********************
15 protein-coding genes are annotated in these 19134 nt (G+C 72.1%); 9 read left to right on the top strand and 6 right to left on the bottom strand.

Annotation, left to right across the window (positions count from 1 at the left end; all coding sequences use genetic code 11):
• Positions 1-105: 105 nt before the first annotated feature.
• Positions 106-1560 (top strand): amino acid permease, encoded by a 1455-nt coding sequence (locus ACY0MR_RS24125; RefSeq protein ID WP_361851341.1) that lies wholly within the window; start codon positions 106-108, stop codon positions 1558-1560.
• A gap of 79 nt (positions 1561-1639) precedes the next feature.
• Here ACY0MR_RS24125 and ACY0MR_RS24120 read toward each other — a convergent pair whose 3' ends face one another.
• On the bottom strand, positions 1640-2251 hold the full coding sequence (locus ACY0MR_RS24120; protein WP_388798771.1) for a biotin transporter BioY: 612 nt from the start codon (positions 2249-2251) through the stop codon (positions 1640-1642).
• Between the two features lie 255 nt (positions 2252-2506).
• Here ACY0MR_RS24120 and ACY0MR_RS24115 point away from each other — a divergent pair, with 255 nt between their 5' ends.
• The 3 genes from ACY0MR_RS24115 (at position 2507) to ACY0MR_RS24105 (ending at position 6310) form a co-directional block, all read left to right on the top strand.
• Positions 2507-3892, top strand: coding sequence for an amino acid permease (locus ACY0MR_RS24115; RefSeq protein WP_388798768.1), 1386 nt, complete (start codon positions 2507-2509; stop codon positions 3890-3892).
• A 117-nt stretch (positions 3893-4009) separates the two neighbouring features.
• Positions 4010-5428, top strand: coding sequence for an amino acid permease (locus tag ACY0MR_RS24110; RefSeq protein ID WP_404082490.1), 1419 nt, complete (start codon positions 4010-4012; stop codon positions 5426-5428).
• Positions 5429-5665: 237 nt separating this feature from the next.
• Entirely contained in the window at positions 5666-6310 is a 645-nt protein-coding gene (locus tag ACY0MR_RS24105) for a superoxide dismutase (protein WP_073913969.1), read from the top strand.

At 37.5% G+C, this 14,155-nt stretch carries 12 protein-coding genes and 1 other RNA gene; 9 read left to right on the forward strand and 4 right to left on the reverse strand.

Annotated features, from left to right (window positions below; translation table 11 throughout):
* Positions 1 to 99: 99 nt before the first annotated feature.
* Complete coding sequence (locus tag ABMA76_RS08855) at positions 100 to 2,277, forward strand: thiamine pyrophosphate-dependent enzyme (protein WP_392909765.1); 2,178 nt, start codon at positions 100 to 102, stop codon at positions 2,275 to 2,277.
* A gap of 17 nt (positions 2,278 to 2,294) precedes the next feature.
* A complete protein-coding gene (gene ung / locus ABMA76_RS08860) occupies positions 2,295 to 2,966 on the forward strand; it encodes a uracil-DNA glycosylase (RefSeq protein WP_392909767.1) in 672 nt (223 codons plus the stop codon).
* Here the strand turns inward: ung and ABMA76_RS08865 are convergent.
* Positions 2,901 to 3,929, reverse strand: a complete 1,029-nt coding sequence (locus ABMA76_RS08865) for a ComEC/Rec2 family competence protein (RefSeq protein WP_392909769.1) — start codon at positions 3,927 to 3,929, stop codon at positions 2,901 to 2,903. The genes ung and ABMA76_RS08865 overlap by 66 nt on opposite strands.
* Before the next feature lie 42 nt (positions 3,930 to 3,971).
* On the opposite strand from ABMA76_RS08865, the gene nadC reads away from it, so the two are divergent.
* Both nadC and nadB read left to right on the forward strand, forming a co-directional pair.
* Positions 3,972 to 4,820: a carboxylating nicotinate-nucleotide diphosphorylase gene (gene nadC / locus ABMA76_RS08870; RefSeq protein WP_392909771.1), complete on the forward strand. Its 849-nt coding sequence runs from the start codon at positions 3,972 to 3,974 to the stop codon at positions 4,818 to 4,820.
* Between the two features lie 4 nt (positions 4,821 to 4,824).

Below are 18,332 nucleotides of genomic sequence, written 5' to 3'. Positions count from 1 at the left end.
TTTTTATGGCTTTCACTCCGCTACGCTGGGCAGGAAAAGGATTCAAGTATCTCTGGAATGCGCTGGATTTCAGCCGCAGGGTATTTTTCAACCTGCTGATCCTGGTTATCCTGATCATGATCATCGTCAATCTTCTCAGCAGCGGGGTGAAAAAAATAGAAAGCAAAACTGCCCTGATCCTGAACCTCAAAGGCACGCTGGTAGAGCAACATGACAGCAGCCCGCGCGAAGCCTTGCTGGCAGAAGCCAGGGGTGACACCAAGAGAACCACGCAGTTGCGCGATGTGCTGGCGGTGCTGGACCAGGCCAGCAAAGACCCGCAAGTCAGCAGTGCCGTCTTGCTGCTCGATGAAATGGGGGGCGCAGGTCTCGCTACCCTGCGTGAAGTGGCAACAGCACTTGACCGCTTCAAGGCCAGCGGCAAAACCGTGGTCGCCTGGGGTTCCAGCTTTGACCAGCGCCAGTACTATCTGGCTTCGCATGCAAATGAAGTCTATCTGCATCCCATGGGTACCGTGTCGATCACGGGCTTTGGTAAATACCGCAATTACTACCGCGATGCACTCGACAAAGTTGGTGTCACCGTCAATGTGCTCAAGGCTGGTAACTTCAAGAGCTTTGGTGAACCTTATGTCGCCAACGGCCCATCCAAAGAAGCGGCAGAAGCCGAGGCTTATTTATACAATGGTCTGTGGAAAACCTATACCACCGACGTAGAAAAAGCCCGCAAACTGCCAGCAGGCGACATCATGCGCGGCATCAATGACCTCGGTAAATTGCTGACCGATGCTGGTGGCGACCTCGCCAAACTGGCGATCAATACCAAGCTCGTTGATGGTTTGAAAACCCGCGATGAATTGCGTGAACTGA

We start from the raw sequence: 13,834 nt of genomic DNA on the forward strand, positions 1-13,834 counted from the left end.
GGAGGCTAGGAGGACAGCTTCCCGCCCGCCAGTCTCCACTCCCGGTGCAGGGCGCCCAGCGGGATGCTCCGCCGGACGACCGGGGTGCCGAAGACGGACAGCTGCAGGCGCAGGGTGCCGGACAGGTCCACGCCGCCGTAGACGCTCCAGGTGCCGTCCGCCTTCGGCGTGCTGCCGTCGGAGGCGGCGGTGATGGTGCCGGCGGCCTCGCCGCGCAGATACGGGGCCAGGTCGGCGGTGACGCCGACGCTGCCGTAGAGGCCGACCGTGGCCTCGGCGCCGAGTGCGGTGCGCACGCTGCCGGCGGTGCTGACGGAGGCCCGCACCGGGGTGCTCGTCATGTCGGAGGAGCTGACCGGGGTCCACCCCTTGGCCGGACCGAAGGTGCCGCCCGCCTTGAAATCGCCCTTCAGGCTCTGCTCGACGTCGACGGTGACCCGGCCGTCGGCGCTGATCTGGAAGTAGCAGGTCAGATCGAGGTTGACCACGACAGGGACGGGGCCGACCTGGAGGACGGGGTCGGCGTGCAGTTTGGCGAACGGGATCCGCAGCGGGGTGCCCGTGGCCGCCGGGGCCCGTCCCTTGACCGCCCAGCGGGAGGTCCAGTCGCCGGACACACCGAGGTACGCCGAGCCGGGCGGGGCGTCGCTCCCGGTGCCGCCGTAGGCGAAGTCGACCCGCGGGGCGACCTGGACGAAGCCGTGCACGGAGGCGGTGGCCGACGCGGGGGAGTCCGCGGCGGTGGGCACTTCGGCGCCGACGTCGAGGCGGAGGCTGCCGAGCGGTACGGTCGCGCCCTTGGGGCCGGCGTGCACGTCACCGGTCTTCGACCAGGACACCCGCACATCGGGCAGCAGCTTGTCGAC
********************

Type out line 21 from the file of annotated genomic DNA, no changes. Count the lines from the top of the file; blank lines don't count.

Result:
* A complete protein-coding gene (gene ung / locus ABMA76_RS08860) occupies positions 2,295 to 2,966 on the forward strand; it encodes a uracil-DNA glycosylase (RefSeq protein WP_392909767.1) in 672 nt (223 codons plus the stop codon).